The clay courts of Roland Garros. The strawberries and cream associated with Wimbledon. The maniacal outbursts of John McEnroe. Tennis is a special sport… and Nintendo know it. Mario Tennis: Ultra Smash revisits familiar territory while still keeping things fresh. It’s a formula that works but still presents new elements for both tennis and Nintendo fans alike.
The most notable evolution to the gameplay can be found in the Chance Shots which were introduced in Mario Tennis Open for the 3DS. The Jump Shot is the most noticeable of these and sees a character take air and smash the ball across the court leaving their opponent with quite a task of returning the shot. These Chance Shots take preference to the attacking and defensive power shots found in the Gamecube’s Mario Power Tennis. The absence of the mini cut-scenes every time a power shot is delivered won’t be missed. These cut- scenes do however raise their head when you acquire Mega Mushrooms in some of the game modes.
I’m in the ‘mode’ for love, 40 – love
The game modes include Mega Battle, Classic Tennis, Knockout Challenge, Mega Ball Rally and Online. While this may seem like a wide variety at first you soon discover that these game modes are far too similar. Previous Mario Tennis title excelled in offering and diversity of game modes, a feature that is sadly lacking in Mario Tennis: Ultra Smash. The Mega Battle features Mega Mushrooms which generate at random from the side of the net to your baseline. As you would expect these ‘shrooms grow your character to gargantuan sizes giving them an advantage in both offensive and defensive play. While both opponents can utilise this power up at the same time only one character, per side, can use this during a doubles match. The Classic Tennis mode is a copy of the Mega Battle mode only without the Mega Mushrooms. Nothing more, nothing less. If anything this could have simply been a selection criteria in the Mega Battle mode or vice versa. The Knockout Challenge mode features the same gameplay as the Mega Battle, only that it is presented as a ‘Survival Mode’ dynamic. The opponent difficulty increases with every match as does the reward in coins which can be used as in game currency. The Mega Ball Rally ties you against an opponent at an initial slow paced game. The idea is to keep a rally going for as many shots as possible. This sees you not trying to miss a shot but also not really trying to win either. The online mode is self explanatory and sadly no fun additions have been included other than the use of having a compatible amiibo join you as a doubles partner.
amiibo and more
The use of amiibo in Mario Tennis: Ultra Smash has been cleverly implemented. During the Knockout Challenge you have the option to play alongside an amiibo. This gives you a two on one advantage which comes in handy when your opponents become more challenging. After beating your opponent your amiibo levels up special attributes making their AI more proficient. The same amiibo can then be used in the Online mode as a doubles partner.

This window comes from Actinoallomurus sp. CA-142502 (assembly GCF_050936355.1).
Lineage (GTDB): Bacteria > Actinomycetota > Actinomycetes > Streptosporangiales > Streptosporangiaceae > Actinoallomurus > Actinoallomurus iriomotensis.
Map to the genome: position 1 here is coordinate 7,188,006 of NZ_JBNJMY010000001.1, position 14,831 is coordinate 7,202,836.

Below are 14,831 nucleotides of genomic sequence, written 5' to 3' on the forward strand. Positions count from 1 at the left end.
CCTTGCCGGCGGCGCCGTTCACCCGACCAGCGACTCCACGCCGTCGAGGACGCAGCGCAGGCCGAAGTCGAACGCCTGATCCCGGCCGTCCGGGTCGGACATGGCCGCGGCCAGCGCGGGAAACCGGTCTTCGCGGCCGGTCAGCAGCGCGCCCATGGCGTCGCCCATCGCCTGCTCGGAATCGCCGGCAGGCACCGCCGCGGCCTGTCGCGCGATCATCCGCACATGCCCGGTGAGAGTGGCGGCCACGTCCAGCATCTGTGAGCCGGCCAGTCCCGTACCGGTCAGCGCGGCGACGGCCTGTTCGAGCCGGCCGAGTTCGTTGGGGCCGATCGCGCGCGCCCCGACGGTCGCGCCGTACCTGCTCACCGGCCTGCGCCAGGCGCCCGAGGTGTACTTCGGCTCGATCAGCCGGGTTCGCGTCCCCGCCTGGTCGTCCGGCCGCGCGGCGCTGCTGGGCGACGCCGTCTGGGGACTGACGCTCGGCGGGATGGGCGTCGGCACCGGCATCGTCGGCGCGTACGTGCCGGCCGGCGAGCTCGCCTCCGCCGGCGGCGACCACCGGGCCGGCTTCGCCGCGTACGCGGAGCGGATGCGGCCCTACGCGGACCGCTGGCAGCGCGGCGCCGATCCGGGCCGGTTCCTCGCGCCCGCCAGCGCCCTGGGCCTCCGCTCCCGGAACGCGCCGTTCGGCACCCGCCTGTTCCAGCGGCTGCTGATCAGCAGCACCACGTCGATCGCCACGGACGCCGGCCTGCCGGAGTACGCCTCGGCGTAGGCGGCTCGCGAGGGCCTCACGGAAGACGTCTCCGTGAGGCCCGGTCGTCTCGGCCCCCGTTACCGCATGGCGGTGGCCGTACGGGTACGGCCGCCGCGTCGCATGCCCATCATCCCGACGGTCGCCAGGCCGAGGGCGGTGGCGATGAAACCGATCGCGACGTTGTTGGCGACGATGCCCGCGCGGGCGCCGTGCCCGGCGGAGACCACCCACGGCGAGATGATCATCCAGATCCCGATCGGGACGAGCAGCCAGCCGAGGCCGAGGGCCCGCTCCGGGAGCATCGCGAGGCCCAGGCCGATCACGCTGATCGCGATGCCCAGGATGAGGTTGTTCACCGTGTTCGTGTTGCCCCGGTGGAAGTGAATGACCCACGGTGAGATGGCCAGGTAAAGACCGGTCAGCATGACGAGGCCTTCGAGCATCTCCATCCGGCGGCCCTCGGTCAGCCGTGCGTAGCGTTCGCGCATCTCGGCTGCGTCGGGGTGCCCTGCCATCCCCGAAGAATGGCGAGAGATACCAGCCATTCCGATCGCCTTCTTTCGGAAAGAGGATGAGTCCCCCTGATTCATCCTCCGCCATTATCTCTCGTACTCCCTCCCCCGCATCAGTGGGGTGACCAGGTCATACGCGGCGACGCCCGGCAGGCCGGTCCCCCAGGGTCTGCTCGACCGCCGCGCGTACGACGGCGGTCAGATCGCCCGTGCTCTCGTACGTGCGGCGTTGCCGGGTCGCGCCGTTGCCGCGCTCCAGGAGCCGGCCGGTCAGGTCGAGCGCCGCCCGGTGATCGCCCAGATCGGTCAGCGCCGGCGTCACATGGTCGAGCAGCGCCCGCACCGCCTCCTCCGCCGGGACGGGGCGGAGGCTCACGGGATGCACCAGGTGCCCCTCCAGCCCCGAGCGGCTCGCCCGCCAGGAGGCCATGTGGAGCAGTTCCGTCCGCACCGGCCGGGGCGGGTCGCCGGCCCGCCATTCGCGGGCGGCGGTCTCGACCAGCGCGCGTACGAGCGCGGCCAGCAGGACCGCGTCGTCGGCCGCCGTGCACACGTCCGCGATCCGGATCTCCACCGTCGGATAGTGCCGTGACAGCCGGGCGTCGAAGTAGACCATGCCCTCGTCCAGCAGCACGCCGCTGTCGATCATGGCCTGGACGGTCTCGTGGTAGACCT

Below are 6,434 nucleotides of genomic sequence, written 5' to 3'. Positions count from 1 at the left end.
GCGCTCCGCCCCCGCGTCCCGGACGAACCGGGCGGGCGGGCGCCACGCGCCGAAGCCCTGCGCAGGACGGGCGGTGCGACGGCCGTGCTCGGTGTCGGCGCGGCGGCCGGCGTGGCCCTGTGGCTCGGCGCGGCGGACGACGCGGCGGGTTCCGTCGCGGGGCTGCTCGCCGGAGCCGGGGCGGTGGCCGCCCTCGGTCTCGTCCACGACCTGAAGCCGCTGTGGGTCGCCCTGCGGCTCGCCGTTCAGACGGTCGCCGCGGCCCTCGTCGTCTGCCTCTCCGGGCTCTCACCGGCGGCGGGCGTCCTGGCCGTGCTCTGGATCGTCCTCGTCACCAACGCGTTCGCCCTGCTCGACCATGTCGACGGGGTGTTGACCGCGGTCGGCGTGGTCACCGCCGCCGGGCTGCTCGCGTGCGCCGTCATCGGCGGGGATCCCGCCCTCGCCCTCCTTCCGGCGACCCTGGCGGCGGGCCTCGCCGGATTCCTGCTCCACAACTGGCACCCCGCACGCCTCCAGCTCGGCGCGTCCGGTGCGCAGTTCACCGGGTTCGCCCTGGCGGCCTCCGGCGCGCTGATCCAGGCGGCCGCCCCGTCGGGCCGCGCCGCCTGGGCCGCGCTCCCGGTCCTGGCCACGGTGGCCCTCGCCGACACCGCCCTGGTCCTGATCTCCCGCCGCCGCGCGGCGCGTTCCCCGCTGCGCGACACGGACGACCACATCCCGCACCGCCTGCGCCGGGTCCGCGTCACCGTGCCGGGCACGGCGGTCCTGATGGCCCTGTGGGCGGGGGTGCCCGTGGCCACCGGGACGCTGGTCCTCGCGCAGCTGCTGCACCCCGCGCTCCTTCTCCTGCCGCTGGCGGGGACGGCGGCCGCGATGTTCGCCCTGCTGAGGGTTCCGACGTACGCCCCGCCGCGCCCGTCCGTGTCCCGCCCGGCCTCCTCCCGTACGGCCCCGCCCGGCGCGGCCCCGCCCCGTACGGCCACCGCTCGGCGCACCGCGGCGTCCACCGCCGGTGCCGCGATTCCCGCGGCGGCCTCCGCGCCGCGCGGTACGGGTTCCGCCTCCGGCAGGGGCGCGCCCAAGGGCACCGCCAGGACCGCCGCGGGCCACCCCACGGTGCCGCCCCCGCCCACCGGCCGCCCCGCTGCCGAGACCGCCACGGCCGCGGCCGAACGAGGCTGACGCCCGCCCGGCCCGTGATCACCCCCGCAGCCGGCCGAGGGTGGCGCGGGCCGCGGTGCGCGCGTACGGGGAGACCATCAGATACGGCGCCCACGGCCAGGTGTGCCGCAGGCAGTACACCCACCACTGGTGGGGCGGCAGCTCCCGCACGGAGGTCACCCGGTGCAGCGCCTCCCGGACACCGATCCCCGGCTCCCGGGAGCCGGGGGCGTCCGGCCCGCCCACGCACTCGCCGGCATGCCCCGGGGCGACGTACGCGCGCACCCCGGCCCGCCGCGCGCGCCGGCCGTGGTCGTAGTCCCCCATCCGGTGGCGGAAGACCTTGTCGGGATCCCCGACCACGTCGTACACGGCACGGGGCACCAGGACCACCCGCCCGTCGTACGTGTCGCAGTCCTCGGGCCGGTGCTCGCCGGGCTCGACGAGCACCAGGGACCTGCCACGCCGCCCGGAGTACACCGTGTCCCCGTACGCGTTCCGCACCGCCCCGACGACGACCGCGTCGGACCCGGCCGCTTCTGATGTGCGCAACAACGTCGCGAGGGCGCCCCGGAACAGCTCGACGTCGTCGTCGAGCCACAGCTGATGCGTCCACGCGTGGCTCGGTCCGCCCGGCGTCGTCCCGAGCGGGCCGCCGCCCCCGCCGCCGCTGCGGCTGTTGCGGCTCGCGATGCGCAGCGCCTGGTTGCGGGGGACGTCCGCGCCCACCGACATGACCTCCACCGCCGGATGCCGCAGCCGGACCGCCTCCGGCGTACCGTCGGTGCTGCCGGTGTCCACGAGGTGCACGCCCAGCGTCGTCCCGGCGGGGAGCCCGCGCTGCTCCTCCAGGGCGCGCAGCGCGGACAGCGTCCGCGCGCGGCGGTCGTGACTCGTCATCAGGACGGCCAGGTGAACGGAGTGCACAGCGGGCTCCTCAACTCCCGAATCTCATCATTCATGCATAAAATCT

As history has shown Mario sport titles are best played in groups. This is especially true this time around as the lack of game modes don’t hold much interest as a single player campaign. This is where the game’s best feature comes into play. When you opt to play against a friend, rather than having them as a doubles partner, there is always the issue of who will be on the opposite side of the court. This can be remedied by split screen play but instead you have the option of utilising the Wii U gamepad as a second screen. One player will always be on the television screen playing along the baseline while the other will have the reverse view on the gamepad. It seems like a little thing but it makes the world of difference.
The coins you acquire throughout the various game modes are used as in-game currency to unlock new characters, courts, difficulty levels and amiibo stats. These unlockables can also be accessed by completing different tasks during different modes. While there aren’t many unlockables the most exciting are easily the different courts which offer some variety to the game. The Ice Court, Bounce-out Court and Morph Court are the first extras you should look at acquiring.
Game, Set, Match
[pullquote_right]If you’re looking for an enjoyable couch co-op experience then you can’t go wrong[/pullquote_right]While Mario Tennis: Ultra Smash falls short in offering a variety of game modes it remains fun at its core. The visuals are outstanding, characters are endearing and the framerate on both the TV screen and gamepad hold up perfectly in moments of frantic rallies. The game is well developed, there is no doubt what so ever, but this is sadly tarnished by the lack of game modes seen in previous renditions of the franchise. If you’re looking for an enjoyable couch co-op experience then you can’t go wrong but if you’re after a diverse and engaging tennis outing you may want to look twice before hitting Centre Court.